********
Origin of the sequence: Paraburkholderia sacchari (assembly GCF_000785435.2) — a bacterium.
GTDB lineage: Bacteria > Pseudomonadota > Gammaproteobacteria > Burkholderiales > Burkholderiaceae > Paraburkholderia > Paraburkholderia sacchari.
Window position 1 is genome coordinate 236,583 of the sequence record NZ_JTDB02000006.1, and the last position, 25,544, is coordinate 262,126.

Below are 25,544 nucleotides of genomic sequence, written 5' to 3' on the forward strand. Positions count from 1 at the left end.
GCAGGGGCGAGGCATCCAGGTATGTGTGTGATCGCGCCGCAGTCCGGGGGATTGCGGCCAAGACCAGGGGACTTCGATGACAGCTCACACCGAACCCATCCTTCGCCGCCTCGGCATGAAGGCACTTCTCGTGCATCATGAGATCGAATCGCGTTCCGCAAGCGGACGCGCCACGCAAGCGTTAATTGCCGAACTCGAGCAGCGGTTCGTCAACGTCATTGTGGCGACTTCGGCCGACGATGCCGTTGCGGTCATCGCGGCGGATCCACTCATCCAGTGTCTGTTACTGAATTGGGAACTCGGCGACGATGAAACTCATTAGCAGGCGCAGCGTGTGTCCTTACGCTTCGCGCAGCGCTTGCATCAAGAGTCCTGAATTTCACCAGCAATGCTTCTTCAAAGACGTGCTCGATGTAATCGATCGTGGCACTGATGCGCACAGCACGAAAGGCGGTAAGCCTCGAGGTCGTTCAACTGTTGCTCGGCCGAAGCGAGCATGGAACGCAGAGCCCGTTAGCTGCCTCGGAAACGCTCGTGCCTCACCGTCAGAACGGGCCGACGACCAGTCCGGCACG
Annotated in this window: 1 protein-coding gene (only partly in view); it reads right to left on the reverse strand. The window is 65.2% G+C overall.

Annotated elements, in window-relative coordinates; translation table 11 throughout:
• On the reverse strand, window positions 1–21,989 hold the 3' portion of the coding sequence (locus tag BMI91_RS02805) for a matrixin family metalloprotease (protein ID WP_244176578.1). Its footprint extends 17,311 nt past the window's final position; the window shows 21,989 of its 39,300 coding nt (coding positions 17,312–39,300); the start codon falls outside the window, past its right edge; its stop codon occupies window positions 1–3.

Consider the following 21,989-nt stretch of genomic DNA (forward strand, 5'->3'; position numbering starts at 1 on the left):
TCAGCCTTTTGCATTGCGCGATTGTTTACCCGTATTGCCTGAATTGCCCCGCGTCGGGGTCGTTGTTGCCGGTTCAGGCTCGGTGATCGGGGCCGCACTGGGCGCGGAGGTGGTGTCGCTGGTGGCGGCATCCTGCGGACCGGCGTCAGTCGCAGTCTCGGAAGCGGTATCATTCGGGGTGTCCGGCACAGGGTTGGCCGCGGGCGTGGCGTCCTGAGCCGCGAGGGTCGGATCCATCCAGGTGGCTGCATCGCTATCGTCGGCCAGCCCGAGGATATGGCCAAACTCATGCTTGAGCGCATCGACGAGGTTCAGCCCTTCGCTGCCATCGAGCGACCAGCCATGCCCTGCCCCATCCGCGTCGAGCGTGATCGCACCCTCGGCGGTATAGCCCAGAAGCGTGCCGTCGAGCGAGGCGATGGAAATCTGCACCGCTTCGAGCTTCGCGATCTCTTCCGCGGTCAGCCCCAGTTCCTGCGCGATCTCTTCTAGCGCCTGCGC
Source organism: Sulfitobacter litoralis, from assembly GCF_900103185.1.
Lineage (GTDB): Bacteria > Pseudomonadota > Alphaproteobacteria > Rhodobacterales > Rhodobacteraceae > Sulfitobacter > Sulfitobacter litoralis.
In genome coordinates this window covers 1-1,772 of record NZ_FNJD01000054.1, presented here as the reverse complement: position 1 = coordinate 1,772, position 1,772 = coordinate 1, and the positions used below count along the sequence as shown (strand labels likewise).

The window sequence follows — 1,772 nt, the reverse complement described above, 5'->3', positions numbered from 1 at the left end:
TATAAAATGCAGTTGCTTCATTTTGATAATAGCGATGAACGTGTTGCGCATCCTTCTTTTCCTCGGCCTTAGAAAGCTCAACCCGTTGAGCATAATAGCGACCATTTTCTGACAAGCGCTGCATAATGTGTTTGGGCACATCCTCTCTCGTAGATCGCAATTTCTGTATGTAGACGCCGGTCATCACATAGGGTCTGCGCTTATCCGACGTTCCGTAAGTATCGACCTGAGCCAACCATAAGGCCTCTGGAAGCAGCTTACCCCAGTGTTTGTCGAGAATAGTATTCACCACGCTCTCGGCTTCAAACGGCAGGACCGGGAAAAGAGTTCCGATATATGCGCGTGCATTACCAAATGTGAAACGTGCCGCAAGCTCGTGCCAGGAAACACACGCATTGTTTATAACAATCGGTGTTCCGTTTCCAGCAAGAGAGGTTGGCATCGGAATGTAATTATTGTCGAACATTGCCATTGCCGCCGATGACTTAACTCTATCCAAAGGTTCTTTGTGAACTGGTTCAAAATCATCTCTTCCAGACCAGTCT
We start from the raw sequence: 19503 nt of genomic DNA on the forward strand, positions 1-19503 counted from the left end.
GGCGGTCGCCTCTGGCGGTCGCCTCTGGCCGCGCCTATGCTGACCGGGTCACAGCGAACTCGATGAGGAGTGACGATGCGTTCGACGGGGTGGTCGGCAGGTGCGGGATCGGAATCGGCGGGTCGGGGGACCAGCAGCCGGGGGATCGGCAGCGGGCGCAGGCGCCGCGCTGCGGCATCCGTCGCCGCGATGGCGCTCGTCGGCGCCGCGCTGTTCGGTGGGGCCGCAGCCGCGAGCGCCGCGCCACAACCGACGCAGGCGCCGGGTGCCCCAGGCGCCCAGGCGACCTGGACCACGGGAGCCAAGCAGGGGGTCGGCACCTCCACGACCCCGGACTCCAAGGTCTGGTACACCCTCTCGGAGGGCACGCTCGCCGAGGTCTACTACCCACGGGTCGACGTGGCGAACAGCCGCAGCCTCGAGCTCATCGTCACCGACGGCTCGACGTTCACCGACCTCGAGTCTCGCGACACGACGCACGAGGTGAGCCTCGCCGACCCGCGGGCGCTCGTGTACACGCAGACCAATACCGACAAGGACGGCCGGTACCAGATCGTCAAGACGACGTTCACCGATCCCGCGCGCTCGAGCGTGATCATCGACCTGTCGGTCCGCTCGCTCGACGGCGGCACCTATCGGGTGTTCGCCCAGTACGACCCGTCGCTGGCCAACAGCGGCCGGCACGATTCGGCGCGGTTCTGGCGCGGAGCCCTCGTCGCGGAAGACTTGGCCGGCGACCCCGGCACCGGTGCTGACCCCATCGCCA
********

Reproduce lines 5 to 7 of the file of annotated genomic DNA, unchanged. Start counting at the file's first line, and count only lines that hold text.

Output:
GCAGGGGCGAGGCATCCAGGTATGTGTGTGATCGCGCCGCAGTCCGGGGGATTGCGGCCAAGACCAGGGGACTTCGATGACAGCTCACACCGAACCCATCCTTCGCCGCCTCGGCATGAAGGCACTTCTCGTGCATCATGAGATCGAATCGCGTTCCGCAAGCGGACGCGCCACGCAAGCGTTAATTGCCGAACTCGAGCAGCGGTTCGTCAACGTCATTGTGGCGACTTCGGCCGACGATGCCGTTGCGGTCATCGCGGCGGATCCACTCATCCAGTGTCTGTTACTGAATTGGGAACTCGGCGACGATGAAACTCATTAGCAGGCGCAGCGTGTGTCCTTACGCTTCGCGCAGCGCTTGCATCAAGAGTCCTGAATTTCACCAGCAATGCTTCTTCAAAGACGTGCTCGATGTAATCGATCGTGGCACTGATGCGCACAGCACGAAAGGCGGTAAGCCTCGAGGTCGTTCAACTGTTGCTCGGCCGAAGCGAGCATGGAACGCAGAGCCCGTTAGCTGCCTCGGAAACGCTCGTGCCTCACCGTCAGAACGGGCCGACGACCAGTCCGGCACG
Annotated in this window: 1 protein-coding gene (only partly in view); it reads right to left on the reverse strand. The window is 65.2% G+C overall.

Annotated elements, in window-relative coordinates; translation table 11 throughout: